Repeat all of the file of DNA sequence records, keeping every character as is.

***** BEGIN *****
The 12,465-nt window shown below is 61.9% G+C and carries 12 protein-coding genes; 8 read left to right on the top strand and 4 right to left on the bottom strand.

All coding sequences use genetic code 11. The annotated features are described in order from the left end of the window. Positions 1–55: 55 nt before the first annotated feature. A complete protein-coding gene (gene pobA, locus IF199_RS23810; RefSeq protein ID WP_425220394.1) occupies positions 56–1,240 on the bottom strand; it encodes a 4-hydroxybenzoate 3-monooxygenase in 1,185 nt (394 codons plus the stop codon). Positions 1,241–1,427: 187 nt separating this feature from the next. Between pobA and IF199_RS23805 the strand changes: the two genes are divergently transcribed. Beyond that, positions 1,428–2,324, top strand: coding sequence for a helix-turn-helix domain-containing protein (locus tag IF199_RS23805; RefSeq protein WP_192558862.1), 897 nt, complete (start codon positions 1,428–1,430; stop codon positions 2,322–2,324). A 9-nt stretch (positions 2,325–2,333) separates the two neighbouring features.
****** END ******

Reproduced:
The 12,465-nt window shown below is 61.9% G+C and carries 12 protein-coding genes; 8 read left to right on the top strand and 4 right to left on the bottom strand.

All coding sequences use genetic code 11. The annotated features are described in order from the left end of the window. Positions 1–55: 55 nt before the first annotated feature. A complete protein-coding gene (gene pobA, locus IF199_RS23810; RefSeq protein ID WP_425220394.1) occupies positions 56–1,240 on the bottom strand; it encodes a 4-hydroxybenzoate 3-monooxygenase in 1,185 nt (394 codons plus the stop codon). Positions 1,241–1,427: 187 nt separating this feature from the next. Between pobA and IF199_RS23805 the strand changes: the two genes are divergently transcribed. Beyond that, positions 1,428–2,324, top strand: coding sequence for a helix-turn-helix domain-containing protein (locus tag IF199_RS23805; RefSeq protein WP_192558862.1), 897 nt, complete (start codon positions 1,428–1,430; stop codon positions 2,322–2,324). A 9-nt stretch (positions 2,325–2,333) separates the two neighbouring features.